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December 02, 2003

The Proboscis Closest to Your Heart



The Bet on commodity index funds, like stock index funds, which have the advantage of requiring very little overhead –after all, there are few trading costs involved in maintaining the portfolio’s balance since it’s rare for companies to be added or removed from an index—is now being offered by a few companies They are designed to rollover a fixed percentage of holdings based on the weighting the fund presets for key raw materials like petroleum, precious metals, coffee, pork bellies, etc. 


For most investors, and I use the term in contrast to “traders”, the buying and selling of various trades for commodities can be a daunting task.  Traders tend to both leverage their bets by using very generous margins and to hedge them by buying both sides of a play.  The trick, often, is not to guess a price direction so much as spot a price anomaly that is bound to break in one direction or the other.  At least, that’s the way it is supposed to work. 


Some of these trades are purely technical; others are based on macroeconomic factors.  As investors, it is important to be nimble enough to jump on opportunities where they might arise but we are mainly looking at macroeconomic factors in making our betting decisions.


The question here is whether a pure commodities play is a hedge against an overvalued stock market and a falling dollar.  The answer should be yes except that a stagnating economy and drying demand –the buyproducts of a fall in stock markets and the more general economy—will also affect commodity demand.  Some people are betting that internal growth in India and China will propel demand for commodities even if the global economy falls back to stagnation and delation.


Is the China story that big?


Sometimes, the opportunity lies right under our noses.  For instance, I like to collect old family style cameras and used to pick them up mainly at tag sales and flea markets.  Then came EBay and the range of choices increased enormously.  No longer was I looking at one or two cameras in a month’s time, instead, on any given day I could see 20 or 30 being offered on line.  What’s more, since the offers were so consistent, I could sit back and watch a few auctions to establish a price range in which they seemed to be valued.  Before that, I was subject to the whim of the seller who might guess anything when it came to the object in question. Of course, that sometimes worked to my buying advantage but it also was annoyingly frustrating trying to convince somebody that a, say, $50 camera, could be bought for $15 on most Sundays.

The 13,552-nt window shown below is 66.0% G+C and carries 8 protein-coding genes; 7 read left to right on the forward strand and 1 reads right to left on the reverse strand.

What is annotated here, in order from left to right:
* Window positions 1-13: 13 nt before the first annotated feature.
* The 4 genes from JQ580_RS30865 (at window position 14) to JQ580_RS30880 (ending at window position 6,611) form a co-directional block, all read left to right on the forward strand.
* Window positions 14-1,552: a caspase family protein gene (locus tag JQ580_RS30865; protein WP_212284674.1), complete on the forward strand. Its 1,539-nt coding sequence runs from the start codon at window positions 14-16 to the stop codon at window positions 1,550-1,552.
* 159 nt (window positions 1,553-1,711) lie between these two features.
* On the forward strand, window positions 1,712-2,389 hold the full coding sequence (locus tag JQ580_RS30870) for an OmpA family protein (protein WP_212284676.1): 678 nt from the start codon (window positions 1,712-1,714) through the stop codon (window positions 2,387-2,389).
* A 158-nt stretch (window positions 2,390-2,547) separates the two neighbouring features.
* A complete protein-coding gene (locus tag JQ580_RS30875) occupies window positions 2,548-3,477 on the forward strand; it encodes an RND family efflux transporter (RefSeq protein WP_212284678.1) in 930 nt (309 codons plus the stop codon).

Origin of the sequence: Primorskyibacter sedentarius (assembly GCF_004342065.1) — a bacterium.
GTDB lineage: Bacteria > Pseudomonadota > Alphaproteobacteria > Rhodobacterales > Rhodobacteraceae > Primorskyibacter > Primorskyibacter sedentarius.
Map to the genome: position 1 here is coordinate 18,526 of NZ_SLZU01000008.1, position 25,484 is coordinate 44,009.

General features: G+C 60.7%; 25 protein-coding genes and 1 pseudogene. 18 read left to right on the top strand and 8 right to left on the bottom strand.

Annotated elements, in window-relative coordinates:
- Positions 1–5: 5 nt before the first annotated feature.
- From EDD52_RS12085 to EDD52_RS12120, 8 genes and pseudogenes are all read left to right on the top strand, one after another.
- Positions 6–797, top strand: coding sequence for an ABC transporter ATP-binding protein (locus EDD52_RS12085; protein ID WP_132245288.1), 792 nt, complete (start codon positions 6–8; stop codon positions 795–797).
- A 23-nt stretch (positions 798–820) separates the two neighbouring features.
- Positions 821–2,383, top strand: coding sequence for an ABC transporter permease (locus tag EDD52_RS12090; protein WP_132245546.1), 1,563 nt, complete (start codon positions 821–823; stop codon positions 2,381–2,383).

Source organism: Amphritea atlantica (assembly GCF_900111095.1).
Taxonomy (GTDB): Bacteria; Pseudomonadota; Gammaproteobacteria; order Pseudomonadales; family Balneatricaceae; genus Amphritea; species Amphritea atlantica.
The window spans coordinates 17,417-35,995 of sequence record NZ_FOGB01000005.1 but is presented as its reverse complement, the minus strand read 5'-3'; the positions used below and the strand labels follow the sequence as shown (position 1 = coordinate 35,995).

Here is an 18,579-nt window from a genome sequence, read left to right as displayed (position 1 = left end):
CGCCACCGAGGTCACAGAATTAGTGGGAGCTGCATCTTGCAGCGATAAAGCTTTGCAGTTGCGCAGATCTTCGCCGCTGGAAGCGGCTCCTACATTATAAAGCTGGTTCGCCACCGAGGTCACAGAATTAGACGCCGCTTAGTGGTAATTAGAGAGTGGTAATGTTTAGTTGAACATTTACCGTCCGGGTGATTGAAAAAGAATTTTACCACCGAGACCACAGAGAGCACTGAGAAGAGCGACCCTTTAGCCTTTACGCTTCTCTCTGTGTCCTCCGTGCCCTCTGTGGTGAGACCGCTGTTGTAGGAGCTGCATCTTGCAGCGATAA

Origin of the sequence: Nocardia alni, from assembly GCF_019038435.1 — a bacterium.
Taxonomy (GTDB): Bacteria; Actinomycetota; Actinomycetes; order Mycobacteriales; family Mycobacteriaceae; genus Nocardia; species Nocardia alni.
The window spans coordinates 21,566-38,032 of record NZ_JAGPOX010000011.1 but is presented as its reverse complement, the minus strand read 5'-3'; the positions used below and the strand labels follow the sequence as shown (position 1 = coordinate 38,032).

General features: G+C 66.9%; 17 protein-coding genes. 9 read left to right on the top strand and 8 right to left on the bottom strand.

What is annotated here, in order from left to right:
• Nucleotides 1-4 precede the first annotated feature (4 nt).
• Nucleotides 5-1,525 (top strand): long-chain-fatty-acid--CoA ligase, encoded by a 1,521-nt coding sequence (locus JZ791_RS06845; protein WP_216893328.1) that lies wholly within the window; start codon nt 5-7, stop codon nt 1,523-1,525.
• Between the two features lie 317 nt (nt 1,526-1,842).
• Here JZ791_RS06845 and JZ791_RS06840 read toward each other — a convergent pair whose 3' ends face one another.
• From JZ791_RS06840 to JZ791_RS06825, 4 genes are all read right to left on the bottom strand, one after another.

EBay ended all that.  It soon became clear that there was a market for these outdated but still quite common objects and that there were more or less desirable ones to be sought based on rarity and aesthetic considerations.  An amazing window had been opened up for butterfly collectors of all stripes!


Before long I was becoming great friends with my mailman, not to mention the UPS and FedEx drivers on my beat.  Furthermore, despite everything you heard about the pitfalls of doing business on the Internet, it became clear that most of the sample of people I dealt with delivered what they said they had in a fairly prompt manner at the price determined by the auction.  Sure, it was hard doing transactions without credit cards and intermediaries like Paypal but somehow, even with check payments that had to be first cleared before shipment, the packages would stream to my address.


To make my point, here was a system that was working big time.  And it had sticking power because once you hit a certain magic number of buyers and sellers the value of EBay to its overall community increased exponentially.


These were the days when there were any number of so called pure internet plays out there and there was much more chatter around, say, Amazon or WebMD, than there was on this flea market auction site where Piz box collectors were known to congregate.


But over the long haul and even through the valley of the shadow of death that opened in March of 2001 like the Red Sea being parted once again by Moses, EBay has been a winner.  This is not by any means a recommendation to buy EBay today since even they have their macro growth limitations and a very high valuation already built in.  But to say, when you start ordering the equivalent of your DVD’s from Netflix and the service turns out to function pretty well, then just maybe you might want to consider plunking down a bet.  Just 6 months ago, they had a valuation of little over $60 million dollars.  Since then, that has more than doubled to circa $1.2 billion.  Just a year ago you could have bought a share of Netflix for less than $10.  To get one today, you’d have to plunk down more than 5 times that.  So maybe it’s too late for them.  But keep your eyes out for those things that are right in front of your nose.  Sometimes the proboscis closest to your heart hides more than you think.






Copyright 2003 Richard Mendel-Black All Rights Reserved


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